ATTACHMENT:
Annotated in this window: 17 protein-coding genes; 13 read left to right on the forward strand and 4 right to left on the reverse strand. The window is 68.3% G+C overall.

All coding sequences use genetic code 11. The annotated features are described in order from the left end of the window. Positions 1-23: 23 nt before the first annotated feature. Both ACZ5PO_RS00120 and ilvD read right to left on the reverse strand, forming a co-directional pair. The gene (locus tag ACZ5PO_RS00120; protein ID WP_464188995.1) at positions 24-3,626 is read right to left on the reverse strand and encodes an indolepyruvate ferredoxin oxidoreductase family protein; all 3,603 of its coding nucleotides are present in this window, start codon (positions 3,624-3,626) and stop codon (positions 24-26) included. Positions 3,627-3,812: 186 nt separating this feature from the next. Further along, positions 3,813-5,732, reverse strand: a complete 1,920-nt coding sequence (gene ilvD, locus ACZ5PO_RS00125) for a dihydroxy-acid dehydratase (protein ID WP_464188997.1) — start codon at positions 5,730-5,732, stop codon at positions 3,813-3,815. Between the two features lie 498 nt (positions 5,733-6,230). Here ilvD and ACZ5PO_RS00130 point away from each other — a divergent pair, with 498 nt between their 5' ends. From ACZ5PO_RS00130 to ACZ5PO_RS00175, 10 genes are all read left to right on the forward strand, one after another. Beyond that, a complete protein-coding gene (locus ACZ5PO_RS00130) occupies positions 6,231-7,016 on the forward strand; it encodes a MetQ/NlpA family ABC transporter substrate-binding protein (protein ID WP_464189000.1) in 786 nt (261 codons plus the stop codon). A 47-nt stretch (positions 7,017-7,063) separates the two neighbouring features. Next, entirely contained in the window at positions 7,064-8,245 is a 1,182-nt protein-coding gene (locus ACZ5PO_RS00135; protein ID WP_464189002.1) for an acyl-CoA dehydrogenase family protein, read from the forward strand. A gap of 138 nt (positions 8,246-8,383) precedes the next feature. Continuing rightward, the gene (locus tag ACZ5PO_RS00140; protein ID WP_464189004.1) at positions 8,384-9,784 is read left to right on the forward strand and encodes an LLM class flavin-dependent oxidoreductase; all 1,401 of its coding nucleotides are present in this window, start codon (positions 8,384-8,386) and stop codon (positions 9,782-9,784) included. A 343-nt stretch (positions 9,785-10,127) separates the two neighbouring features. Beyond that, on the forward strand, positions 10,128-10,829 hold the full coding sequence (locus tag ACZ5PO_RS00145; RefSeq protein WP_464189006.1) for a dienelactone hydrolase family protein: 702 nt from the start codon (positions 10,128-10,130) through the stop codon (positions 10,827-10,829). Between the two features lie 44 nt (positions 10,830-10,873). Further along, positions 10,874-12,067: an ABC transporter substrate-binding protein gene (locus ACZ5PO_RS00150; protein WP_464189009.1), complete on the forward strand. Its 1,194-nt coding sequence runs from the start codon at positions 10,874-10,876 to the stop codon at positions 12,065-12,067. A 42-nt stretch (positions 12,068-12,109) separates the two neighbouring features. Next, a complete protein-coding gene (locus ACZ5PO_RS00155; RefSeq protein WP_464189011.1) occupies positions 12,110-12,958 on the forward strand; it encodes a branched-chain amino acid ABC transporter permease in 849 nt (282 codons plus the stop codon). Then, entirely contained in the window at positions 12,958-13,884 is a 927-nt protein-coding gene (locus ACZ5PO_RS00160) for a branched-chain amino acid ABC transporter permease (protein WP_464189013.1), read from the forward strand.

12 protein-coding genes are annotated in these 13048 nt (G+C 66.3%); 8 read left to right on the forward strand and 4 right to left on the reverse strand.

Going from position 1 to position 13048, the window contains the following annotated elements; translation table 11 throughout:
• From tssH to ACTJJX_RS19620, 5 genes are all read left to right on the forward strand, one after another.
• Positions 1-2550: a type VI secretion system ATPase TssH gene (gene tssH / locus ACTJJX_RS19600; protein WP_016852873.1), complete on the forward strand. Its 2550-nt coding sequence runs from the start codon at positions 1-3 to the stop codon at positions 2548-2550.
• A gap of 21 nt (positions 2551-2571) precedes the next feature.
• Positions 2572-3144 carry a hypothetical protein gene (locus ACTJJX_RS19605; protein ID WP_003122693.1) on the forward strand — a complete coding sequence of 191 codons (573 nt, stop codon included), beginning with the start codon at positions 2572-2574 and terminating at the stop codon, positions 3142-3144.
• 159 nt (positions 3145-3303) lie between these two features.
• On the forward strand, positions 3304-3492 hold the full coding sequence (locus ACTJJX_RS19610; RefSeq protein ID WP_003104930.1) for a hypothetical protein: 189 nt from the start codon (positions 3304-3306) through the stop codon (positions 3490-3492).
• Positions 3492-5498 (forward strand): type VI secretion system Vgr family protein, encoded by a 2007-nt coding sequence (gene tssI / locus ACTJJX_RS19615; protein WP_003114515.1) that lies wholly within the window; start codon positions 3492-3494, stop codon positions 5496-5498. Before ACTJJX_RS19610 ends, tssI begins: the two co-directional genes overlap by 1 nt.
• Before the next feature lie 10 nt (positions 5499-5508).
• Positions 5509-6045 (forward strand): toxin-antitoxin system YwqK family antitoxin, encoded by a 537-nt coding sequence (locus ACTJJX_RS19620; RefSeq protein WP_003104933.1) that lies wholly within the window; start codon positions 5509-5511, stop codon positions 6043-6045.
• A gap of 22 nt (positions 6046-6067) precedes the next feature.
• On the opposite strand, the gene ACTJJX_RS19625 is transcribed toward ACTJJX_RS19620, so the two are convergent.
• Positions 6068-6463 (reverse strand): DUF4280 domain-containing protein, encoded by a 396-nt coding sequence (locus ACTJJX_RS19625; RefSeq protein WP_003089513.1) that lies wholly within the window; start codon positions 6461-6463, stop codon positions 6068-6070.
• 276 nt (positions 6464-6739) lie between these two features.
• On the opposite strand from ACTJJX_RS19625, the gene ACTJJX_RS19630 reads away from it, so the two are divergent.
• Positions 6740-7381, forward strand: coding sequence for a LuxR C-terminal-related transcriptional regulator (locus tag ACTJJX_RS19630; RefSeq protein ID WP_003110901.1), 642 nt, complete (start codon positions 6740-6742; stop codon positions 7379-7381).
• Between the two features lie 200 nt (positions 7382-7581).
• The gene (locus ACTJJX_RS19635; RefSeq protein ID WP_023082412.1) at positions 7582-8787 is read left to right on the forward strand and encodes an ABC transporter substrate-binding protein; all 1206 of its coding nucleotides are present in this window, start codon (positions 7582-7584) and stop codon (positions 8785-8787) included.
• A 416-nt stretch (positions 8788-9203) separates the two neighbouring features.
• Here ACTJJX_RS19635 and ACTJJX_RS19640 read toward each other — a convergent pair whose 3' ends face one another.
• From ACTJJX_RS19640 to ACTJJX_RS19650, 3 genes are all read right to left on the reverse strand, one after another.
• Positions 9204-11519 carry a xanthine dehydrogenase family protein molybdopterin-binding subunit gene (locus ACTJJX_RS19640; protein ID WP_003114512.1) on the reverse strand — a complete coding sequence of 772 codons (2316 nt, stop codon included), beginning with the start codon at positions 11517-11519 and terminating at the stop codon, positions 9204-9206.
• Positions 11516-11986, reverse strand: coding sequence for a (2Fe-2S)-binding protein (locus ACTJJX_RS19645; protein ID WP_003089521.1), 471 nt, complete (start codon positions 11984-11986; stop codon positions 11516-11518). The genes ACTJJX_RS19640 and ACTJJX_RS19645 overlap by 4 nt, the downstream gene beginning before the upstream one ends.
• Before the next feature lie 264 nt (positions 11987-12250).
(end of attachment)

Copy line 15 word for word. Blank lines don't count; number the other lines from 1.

• On the opposite strand, the gene ACTJJX_RS19625 is transcribed toward ACTJJX_RS19620, so the two are convergent.